I actually think, there will be more changes in Cognizant from a leadership team level, because I think what effectively happens is you bring in good leader to my new Chief People Officer is very strong, Becky Schmitt. Becky is upgrading her team below her. My new CMO came in, he is upgrading his team below him. And so that tends to ripple through an organization.
But in the same vein, I believe in transparent communications. And I believe in setting our stall in terms of what we’re trying to achieve and why we’re doing these things, some people will [vote with their] [ph] feet, some people will actually love it.
All right. And on that point, I mean, as you highlight, you were just highlighting you’ve brought in a number of new senior leaders across Cognizant. Generally, looking back on that, I guess, one, where are you on that journey? And then how has the organization reacted to that? Always a little bit of a concern with this new team coming in that there’ll be sort of a organizational organ rejection.
So, yes, how – just looking back over the last 12 months, how has the – how have your new hires assimilated into the organization?
Look, well, to be very honest, I had a full start in one of my hires, which was a quick hello, goodbye. In the same vein, we’ve also, let’s not be anything, but honestly, we’ve also made a lot of internal promotions by new Head of Life Sciences, Srini Shankar, I promoted a year ago. DK who runs north America, which is 76% of our business. We promoted him in the last year to run North America. He has been with Cognizant 23 years.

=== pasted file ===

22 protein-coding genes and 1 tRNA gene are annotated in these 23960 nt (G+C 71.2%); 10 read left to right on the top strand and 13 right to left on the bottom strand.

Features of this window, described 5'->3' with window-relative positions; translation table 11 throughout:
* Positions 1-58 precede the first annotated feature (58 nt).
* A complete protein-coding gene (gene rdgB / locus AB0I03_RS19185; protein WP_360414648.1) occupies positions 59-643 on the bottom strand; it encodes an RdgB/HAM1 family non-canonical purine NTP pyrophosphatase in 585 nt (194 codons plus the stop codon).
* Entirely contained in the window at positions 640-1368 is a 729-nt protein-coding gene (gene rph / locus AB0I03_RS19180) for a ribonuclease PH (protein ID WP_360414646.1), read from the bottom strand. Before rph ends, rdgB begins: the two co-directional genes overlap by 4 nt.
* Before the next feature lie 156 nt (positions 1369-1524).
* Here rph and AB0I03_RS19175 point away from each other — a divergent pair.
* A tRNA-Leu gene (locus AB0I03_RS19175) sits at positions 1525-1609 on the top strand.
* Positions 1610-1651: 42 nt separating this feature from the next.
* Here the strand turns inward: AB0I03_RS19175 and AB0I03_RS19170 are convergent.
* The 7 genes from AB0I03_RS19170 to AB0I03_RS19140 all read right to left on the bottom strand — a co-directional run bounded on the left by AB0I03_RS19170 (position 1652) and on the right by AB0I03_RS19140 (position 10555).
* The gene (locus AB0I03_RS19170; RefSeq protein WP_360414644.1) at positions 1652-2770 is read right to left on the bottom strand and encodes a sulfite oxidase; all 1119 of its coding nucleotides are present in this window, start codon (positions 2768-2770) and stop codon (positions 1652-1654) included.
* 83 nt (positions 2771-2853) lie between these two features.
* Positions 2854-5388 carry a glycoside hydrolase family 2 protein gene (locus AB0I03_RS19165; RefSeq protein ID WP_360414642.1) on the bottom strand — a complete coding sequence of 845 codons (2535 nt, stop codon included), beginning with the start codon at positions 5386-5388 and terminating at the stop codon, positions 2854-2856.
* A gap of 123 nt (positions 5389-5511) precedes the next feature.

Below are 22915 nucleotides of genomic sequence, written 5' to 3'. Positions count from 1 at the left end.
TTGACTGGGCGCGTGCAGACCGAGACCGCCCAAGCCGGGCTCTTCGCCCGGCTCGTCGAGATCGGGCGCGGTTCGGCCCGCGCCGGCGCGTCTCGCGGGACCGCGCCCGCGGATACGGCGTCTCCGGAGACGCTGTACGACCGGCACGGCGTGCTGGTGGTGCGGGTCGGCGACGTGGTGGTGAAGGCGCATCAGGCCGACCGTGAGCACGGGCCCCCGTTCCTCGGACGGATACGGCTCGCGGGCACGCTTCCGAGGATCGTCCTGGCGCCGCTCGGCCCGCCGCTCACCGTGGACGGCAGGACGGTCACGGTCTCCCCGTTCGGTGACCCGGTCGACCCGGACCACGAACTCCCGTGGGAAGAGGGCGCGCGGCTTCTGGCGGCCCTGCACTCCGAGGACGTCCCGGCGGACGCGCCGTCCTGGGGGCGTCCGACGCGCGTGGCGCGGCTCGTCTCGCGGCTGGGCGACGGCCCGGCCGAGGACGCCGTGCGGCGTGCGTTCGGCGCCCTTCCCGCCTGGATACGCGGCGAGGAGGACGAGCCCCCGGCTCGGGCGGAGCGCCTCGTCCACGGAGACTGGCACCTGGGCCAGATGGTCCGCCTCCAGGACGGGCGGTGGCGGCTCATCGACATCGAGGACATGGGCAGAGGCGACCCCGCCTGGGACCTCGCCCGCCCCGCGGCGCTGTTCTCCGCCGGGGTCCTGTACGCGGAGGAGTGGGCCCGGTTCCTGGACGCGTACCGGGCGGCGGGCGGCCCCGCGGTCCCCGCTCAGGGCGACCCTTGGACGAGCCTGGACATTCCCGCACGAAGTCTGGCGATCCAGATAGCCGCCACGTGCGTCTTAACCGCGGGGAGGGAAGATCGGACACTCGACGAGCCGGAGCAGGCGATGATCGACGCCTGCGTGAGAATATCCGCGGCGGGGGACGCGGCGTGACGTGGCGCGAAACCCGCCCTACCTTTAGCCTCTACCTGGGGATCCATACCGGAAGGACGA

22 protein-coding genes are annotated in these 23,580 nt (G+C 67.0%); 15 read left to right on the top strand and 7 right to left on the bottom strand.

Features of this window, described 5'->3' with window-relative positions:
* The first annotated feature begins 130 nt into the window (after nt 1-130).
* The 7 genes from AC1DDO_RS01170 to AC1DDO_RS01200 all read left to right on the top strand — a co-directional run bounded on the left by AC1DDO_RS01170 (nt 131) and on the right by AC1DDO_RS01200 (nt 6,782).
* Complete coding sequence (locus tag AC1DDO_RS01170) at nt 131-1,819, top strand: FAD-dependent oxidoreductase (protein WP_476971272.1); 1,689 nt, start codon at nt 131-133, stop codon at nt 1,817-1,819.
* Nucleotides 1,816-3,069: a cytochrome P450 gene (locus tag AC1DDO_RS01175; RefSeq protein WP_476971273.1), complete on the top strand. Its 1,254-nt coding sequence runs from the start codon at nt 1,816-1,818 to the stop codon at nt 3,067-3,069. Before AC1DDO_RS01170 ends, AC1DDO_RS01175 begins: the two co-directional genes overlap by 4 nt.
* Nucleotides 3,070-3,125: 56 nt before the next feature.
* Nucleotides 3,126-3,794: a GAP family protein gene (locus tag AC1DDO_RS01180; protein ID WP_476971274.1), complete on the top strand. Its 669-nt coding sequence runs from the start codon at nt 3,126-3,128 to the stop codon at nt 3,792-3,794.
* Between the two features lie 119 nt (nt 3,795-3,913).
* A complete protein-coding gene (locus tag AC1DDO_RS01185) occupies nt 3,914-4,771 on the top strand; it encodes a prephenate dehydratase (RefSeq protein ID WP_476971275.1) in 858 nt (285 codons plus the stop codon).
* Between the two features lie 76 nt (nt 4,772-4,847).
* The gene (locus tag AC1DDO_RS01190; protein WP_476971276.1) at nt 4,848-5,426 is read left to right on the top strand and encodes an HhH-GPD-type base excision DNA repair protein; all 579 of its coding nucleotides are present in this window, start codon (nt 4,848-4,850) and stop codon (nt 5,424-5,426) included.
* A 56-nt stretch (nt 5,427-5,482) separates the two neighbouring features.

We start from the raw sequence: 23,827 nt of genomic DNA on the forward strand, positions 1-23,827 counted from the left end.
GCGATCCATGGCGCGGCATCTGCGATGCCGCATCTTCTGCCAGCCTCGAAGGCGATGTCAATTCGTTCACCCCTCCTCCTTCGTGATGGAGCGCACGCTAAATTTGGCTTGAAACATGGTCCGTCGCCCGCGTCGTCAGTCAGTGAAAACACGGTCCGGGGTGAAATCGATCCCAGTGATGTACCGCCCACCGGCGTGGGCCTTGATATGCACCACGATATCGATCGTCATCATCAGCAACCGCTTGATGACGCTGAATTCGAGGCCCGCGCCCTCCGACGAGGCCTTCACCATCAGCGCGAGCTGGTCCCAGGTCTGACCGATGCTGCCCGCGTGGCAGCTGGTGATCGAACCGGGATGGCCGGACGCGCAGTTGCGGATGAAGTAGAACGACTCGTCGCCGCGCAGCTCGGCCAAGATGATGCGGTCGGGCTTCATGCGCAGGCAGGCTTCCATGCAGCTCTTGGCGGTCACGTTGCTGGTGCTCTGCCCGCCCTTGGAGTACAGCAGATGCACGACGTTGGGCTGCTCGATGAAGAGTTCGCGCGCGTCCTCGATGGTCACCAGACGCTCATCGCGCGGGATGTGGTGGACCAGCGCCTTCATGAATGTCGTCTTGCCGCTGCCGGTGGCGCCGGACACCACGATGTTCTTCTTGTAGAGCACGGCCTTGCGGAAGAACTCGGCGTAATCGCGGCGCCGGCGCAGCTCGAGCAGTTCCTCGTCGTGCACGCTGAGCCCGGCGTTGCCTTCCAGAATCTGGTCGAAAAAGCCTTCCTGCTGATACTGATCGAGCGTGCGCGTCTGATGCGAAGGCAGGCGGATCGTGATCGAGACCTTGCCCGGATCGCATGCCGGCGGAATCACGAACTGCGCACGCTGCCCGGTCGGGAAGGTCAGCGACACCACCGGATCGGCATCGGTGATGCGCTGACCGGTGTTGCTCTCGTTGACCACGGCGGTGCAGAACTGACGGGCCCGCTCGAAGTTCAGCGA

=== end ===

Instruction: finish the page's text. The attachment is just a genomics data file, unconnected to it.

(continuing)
And so throughout the company, including, by the way, my Interim Head of Healthcare who is doing everything in his power to make sure he keeps healthcare long, may he continue that and then he will keep it. He has been with Cognizant over 10 years. So there has been a series of internal promotions. But to your point, there has been also a series of external appointments.
By the way, I actually think that is the model in the future, hopefully, however, less external appointments. And in order to have confidence around talent management, you have to have a very sophisticated succession planning model around sophisticated $9 who is performing, who is not? Why are they performing? Have you hope them out? Are you willing to remove people? And I honestly don’t feel as though we were truly doing our best job if on around succession planning and talent management in the past.